Dozens of Minnesota barbers and hairstylists received training this week to be mental health advocates in the Black community.
On Monday, the participants gathered at the Sabathani Community Center in Minneapolis for training with The Confess Project, a nationwide initiative, and community partners.
The project is dedicated to building a better mental health culture for Black boys and men through barber shops.
Partners in Minnesota are expanding the focus to include hairstylists and their clients.
“You get some of those clients that are like ‘Hey, give me a haircut and get me out of here,’ but most of the time it’s just like a therapy session,” Flint’e Smith, Right Choice Cutz barber, said.
The community calls Right Choice Cutz in Crystal a safe space.
Clients trust Smith to give them a clean cut and a listening ear.
“I feel like a therapist sometimes just listening to some of these people’s problems and trying to refer them,” Smith said.
Smith is an ambassador for The Confess Project.
In the program, barbers and hairstylists are trained to spot mental health challenges from the moment a client sits in the chair. They also have the tools to point them in the direction of mental health resources.
“Some folks talk to their barbers and stylists about things they don’t talk to anybody else about,” Larry Tucker, Kente Circle CEO and therapist, said.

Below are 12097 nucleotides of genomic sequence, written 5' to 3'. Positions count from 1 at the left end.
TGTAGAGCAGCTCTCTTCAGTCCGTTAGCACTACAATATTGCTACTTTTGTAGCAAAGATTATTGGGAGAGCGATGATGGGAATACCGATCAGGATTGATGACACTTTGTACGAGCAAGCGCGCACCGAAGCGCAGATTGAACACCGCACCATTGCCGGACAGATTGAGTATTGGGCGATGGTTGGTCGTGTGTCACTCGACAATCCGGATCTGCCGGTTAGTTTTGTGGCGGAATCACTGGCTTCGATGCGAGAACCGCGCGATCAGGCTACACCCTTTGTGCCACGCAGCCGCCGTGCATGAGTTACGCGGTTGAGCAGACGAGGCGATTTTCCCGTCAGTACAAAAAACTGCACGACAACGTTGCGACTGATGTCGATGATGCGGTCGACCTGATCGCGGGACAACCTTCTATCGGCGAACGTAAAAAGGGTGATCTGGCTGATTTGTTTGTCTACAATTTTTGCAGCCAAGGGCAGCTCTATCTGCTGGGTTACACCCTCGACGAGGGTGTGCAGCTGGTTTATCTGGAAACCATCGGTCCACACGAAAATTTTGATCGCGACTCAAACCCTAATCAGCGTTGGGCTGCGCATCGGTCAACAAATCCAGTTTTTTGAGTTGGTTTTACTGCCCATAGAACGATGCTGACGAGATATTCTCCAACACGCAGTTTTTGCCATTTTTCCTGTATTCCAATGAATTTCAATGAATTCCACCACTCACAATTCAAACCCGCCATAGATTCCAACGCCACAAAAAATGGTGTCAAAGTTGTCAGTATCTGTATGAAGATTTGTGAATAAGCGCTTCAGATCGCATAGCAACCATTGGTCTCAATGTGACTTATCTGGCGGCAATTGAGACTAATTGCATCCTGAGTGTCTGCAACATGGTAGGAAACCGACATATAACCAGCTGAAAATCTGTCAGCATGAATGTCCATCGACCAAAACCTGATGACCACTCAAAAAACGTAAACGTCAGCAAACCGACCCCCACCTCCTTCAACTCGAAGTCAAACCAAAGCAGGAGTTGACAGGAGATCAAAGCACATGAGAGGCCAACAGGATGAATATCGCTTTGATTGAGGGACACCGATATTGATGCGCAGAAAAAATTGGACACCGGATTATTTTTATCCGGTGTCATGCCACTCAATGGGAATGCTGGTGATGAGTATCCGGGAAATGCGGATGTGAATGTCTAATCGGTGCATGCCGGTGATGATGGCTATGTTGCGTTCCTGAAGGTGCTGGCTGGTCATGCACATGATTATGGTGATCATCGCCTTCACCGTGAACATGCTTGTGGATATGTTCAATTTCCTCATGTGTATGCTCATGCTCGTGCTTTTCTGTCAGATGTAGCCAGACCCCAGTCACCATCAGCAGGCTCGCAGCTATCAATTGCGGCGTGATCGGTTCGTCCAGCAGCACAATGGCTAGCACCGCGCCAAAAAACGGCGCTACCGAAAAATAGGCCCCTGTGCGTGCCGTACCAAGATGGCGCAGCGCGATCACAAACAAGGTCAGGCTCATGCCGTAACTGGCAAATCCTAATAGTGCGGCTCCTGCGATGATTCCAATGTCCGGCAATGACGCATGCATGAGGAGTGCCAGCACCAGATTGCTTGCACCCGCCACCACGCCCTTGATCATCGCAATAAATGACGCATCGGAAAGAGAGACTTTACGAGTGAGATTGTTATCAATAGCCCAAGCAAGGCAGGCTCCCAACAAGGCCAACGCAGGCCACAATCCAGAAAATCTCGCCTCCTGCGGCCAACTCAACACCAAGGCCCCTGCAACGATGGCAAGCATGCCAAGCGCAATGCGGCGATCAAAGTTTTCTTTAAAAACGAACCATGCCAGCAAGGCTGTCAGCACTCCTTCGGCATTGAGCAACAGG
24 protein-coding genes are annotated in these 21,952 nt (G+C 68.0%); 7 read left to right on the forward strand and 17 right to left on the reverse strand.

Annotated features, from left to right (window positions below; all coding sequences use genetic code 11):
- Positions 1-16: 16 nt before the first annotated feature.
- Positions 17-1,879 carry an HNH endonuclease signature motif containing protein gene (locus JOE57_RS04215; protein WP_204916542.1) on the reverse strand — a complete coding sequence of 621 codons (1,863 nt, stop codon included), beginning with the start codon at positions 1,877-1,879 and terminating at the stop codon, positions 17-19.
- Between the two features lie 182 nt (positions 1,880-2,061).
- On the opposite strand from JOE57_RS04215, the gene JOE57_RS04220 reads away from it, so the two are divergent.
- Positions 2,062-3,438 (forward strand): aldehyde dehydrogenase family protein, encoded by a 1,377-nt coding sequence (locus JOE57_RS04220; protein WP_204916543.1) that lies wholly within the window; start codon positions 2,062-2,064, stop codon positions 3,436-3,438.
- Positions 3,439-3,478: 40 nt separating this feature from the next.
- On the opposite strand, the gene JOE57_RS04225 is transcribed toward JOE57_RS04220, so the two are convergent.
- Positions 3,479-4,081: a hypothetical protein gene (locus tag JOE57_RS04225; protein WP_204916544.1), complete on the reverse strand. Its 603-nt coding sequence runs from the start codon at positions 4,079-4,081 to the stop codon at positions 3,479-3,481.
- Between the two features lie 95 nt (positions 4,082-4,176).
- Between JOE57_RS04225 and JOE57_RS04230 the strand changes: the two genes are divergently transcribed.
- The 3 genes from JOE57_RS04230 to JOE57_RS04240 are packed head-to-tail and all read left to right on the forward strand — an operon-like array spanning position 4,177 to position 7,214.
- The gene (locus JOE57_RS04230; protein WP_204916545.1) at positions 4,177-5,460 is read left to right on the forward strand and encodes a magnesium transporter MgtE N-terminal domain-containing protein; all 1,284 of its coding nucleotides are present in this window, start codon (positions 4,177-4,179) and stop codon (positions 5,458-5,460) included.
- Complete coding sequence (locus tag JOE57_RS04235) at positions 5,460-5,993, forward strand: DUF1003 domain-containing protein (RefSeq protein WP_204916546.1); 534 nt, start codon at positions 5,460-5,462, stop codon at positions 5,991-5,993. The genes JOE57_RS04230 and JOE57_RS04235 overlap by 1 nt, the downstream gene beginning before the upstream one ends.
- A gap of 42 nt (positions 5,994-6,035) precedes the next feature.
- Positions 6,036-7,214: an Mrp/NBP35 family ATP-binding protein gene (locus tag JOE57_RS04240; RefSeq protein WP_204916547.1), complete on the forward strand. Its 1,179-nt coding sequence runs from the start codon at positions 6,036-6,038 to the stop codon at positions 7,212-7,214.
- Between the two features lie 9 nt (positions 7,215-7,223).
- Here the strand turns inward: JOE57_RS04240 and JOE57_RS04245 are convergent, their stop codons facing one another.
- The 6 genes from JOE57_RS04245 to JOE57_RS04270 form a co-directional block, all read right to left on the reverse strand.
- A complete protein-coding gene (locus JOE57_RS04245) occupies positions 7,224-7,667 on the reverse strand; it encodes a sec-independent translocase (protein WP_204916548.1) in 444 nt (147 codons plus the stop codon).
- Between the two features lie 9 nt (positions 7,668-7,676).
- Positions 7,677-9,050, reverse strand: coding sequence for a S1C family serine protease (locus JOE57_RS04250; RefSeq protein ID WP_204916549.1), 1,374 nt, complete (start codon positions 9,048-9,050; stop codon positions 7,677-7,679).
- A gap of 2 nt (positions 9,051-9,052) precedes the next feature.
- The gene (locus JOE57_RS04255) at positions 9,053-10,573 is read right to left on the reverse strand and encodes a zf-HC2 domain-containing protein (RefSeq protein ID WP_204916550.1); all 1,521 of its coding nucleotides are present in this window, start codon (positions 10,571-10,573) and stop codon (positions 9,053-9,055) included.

Kente Circle is a mental health agency in Minneapolis.
He said he partnered up with The Confess Project to raise mental health awareness in the Black community because most are hesitant to get care. Tucker believes part of the reasoning dates back to slavery.
“Back then it just wasn’t safe for us to let people know that we weren’t okay. Families were separated from each other when they were seen as defective or unhealthy,” Tucker said. “Folks have experienced it not being safe to talk with people about their issues because of the trauma that exists within our families and communities.”
He said finding Black therapists to talk to is also a challenge because there’s a shortage of mental health providers of color.
Tucker said the point of the project is to reduce stigmas, break barriers and meet people where they are. “There’s nothing wrong with you. “Something happened to you and getting help is okay,” Tucker said.